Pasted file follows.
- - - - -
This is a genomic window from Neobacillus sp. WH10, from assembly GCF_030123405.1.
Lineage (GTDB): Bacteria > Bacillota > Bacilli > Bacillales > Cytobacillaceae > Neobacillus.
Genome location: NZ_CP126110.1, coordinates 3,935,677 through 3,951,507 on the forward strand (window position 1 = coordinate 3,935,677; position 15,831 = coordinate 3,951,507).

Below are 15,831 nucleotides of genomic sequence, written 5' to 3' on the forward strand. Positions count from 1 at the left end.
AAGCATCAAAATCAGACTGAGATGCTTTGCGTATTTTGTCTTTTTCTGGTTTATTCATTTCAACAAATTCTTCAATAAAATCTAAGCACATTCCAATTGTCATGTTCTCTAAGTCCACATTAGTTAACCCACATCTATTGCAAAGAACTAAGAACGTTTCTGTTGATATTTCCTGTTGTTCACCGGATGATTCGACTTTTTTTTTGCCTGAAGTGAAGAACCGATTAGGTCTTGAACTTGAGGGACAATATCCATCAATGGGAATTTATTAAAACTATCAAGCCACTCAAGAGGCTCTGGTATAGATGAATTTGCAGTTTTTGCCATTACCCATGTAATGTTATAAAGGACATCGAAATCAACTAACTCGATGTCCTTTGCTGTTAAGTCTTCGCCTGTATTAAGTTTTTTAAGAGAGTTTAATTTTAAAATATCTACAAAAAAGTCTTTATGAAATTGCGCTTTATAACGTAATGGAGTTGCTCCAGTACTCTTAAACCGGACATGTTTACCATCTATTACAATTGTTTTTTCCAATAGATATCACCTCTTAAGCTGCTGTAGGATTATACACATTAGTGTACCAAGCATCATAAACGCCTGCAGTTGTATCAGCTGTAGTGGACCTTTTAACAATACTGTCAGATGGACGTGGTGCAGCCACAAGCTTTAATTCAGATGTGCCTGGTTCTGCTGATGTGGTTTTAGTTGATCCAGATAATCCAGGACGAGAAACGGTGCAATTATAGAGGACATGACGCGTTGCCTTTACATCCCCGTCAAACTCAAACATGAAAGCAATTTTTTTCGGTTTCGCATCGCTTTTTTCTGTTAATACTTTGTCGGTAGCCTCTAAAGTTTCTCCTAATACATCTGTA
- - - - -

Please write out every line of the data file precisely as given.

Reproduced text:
This is a genomic window from Neobacillus sp. WH10, from assembly GCF_030123405.1.
Lineage (GTDB): Bacteria > Bacillota > Bacilli > Bacillales > Cytobacillaceae > Neobacillus.
Genome location: NZ_CP126110.1, coordinates 3,935,677 through 3,951,507 on the forward strand (window position 1 = coordinate 3,935,677; position 15,831 = coordinate 3,951,507).

Below are 15,831 nucleotides of genomic sequence, written 5' to 3' on the forward strand. Positions count from 1 at the left end.
AAGCATCAAAATCAGACTGAGATGCTTTGCGTATTTTGTCTTTTTCTGGTTTATTCATTTCAACAAATTCTTCAATAAAATCTAAGCACATTCCAATTGTCATGTTCTCTAAGTCCACATTAGTTAACCCACATCTATTGCAAAGAACTAAGAACGTTTCTGTTGATATTTCCTGTTGTTCACCGGATGATTCGACTTTTTTTTTGCCTGAAGTGAAGAACCGATTAGGTCTTGAACTTGAGGGACAATATCCATCAATGGGAATTTATTAAAACTATCAAGCCACTCAAGAGGCTCTGGTATAGATGAATTTGCAGTTTTTGCCATTACCCATGTAATGTTATAAAGGACATCGAAATCAACTAACTCGATGTCCTTTGCTGTTAAGTCTTCGCCTGTATTAAGTTTTTTAAGAGAGTTTAATTTTAAAATATCTACAAAAAAGTCTTTATGAAATTGCGCTTTATAACGTAATGGAGTTGCTCCAGTACTCTTAAACCGGACATGTTTACCATCTATTACAATTGTTTTTTCCAATAGATATCACCTCTTAAGCTGCTGTAGGATTATACACATTAGTGTACCAAGCATCATAAACGCCTGCAGTTGTATCAGCTGTAGTGGACCTTTTAACAATACTGTCAGATGGACGTGGTGCAGCCACAAGCTTTAATTCAGATGTGCCTGGTTCTGCTGATGTGGTTTTAGTTGATCCAGATAATCCAGGACGAGAAACGGTGCAATTATAGAGGACATGACGCGTTGCCTTTACATCCCCGTCAAACTCAAACATGAAAGCAATTTTTTTCGGTTTCGCATCGCTTTTTTCTGTTAATACTTTGTCGGTAGCCTCTAAAGTTTCTCCTAATACATCTGTA